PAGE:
Sealing Log Ends
Thoughts about log-sealing products and application methods. September 15, 2006
I don't have a local dealer for Anchorseal. I can drive about 50 miles to buy quarts or order online. Including shipping, Baileys and Anchorseal cost just about the same. I will be working on some 24" cherry logs and want to coat them as soon as the tree is felled.
(Sawing and Drying Forum)
From contributor A:
I am not sure if Bailey’s sells their sealer with the antifreeze product in it for winter use if that is important to you. I like the Anchorseal and it works well for me. I think I read where Anchorseal’s price is going up.
From contributor B:
I'm sure Anchorseal is good stuff and I know Bailey's products are excellent. I use and have used for 30 years, regular latex house paint. To save money, I get it at paint shops, Home Depot, etc. all of their miss-mixed colors (about $5/gal) and it works great. Even if you paid full price for the exact color you want, it only costs $20/gallon. I saw through it, it doesn't hurt the blade, and it works fine in the kiln. And I color code my lumber on the log: blue/maple, green/cherry, etc.
From Gene Wengert, technical advisor Sawing and Drying Forum:
The idea of a coating is to slow the end drying. Some latex paints would be too breathable. In tests I did many years ago, the commercial coatings outperformed the latex paint coating, but maybe some new alkyd resin latex paints would work.
From the original questioner:
I picked up some Anchorseal last Thursday (105 mile round trip) and will use it in a few days. Can anything be added to it to give some color?
From contributor D:
I used some oil based primer to end coat some logs, as it seals wood trim used on houses. The logs cracked like they had nothing on them.
From contributor E:
UC Coatings sells Anchorseal in a variety of colors. It's a water-based wax emulsion, so I suspect any water-based dye would work to color. But if you ask the UC people, they might tell you the best way to add color and perhaps even send you a bit of dye. I've used paint and I prefer the Anchorseal. Besides being friendlier to the environment than paint, it seals very well, and has a very important benefit - there is no brush cleanup. You can let the brush dry completely without cleaning, and then flex the bristles on the edge of a log to knock off the dry wax and it's ready to go again. However, what I do when coating just a few logs is carry a plastic Folgers coffee can to the woods. I put a short-handled wide brush into the can about 1/2 full of Anchorseal. The Folgers container has a great lid and is ergonomically designed to make it easy to hold and carry with one hand. It's also bright red so it's hard to lose in the woods!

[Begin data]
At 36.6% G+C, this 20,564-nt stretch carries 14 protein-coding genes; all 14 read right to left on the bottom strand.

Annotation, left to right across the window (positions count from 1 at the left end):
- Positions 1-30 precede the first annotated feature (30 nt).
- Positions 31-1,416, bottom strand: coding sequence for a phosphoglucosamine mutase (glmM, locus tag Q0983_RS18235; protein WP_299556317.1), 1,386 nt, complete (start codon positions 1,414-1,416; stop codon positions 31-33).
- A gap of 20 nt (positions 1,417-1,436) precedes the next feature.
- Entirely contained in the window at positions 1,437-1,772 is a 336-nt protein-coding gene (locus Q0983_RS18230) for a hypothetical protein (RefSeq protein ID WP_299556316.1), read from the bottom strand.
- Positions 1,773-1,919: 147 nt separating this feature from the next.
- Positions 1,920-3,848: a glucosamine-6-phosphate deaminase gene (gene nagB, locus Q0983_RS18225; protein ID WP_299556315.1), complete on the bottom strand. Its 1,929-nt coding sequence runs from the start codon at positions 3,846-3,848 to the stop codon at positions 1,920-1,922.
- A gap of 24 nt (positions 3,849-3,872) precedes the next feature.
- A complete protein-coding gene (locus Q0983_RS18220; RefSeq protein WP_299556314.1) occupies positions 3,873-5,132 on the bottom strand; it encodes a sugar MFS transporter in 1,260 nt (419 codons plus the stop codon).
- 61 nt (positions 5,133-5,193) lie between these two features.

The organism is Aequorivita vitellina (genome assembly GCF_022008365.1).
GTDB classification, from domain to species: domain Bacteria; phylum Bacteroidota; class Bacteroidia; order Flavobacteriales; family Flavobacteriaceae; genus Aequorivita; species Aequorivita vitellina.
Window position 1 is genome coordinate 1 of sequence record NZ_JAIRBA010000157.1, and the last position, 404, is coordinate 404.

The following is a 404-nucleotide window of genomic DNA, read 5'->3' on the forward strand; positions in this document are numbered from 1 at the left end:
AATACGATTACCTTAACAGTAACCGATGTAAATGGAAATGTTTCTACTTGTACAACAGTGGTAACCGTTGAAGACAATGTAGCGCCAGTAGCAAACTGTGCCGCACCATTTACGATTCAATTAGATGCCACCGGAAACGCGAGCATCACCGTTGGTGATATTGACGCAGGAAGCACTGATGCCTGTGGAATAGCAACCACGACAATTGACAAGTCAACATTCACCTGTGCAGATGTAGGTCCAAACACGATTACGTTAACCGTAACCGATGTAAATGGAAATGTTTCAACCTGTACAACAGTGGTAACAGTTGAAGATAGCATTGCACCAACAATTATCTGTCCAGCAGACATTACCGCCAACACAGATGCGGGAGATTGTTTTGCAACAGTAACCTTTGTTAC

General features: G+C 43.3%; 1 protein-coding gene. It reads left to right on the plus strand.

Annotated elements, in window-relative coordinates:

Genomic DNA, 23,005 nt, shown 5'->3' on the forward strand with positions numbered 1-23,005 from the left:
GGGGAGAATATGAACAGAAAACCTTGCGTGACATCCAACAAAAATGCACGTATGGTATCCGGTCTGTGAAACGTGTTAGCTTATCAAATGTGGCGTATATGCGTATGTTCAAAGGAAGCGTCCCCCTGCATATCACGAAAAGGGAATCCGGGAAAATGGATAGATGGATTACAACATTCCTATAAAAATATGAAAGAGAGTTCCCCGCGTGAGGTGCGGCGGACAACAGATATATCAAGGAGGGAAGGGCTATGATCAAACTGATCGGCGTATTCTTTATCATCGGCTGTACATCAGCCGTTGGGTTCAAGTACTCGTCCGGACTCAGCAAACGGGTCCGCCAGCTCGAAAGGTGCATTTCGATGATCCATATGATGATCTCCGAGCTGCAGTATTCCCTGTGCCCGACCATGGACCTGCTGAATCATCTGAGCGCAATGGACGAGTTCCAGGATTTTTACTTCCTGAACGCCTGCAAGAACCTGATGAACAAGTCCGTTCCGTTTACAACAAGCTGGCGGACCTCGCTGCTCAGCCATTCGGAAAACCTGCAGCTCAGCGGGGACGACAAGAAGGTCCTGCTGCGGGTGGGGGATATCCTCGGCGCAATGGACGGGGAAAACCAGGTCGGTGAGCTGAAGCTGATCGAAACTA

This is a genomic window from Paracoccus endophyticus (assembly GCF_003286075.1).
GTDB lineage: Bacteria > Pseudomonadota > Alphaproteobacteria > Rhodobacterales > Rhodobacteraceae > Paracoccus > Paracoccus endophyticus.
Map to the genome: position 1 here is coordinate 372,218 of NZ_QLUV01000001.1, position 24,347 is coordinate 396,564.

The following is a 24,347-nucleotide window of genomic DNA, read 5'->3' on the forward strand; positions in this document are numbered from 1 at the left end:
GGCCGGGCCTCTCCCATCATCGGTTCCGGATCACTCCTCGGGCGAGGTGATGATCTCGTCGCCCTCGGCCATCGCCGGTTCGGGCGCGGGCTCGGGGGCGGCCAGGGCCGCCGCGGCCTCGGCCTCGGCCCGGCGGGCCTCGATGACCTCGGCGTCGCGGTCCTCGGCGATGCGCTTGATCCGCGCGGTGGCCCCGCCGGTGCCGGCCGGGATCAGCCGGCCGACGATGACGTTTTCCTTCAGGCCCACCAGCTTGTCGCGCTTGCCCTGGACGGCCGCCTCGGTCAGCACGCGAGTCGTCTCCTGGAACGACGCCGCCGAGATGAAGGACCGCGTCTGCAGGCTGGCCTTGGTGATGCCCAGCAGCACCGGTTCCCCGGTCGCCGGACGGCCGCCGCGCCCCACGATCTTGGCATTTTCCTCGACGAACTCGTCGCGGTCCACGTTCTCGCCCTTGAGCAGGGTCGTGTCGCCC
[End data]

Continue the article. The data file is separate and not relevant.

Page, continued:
From contributor F:
Try a roller – it works best, saves material, is fast and you can leave the roller in the can forever.
From contributor G:
I shake my 5 gallon Anchorseal well and pour about 1-1/2 gal into a Walmart pump up sprayer. I spray the end of the logs and if needed sometimes grab a brush and spread it a little. I find this is much quicker and puts a thicker coat of seal on the ends of the logs. I then unscrew the nozzle and run water through it to clean all the Anchorseal out of the line where air can get to it. I reattach and I am ready for next time.
From contributor H:
I purchase all of my sealer from a company in the Portland, Oregon area. They are called Associated Chemists, Inc. I find that it just as fine a product that can be found on the market and at a lower cost.
From contributor I:
You guys got me thinking. I hear lots of discussions about end sealing, and I know the purposes, but I haven't had much in the way of problems with end checking and the like with my logs prior to sawing. Am I just not as picky about losing a bit of the ends of boards on occasions or have I just not yet run into the right (wrong?) conditions that have caused problems with end drying in my logs?
I've had logs that have sat for quite some time and rarely have I ever had much loss from them not being sealed. For me, at the price of end sealants, and the minimal amount of end checking on my logs, I just couldn't see the financial benefit to buying lots of end sealer at a high price just to save a small end piece on the few logs that did show some checking. But it seems the consensus of the knowledgeable masses that end sealant should be applied when the logs will sit for awhile, especially in the warmer months. Am I missing something here?
From contributor J:
Our woodturning club here in GA purchased a 55 gallon drum of Anchorseal and reduced the per gallon cost substantially even with shipping costs included. This might be an option if you can get a group of users to split the cost.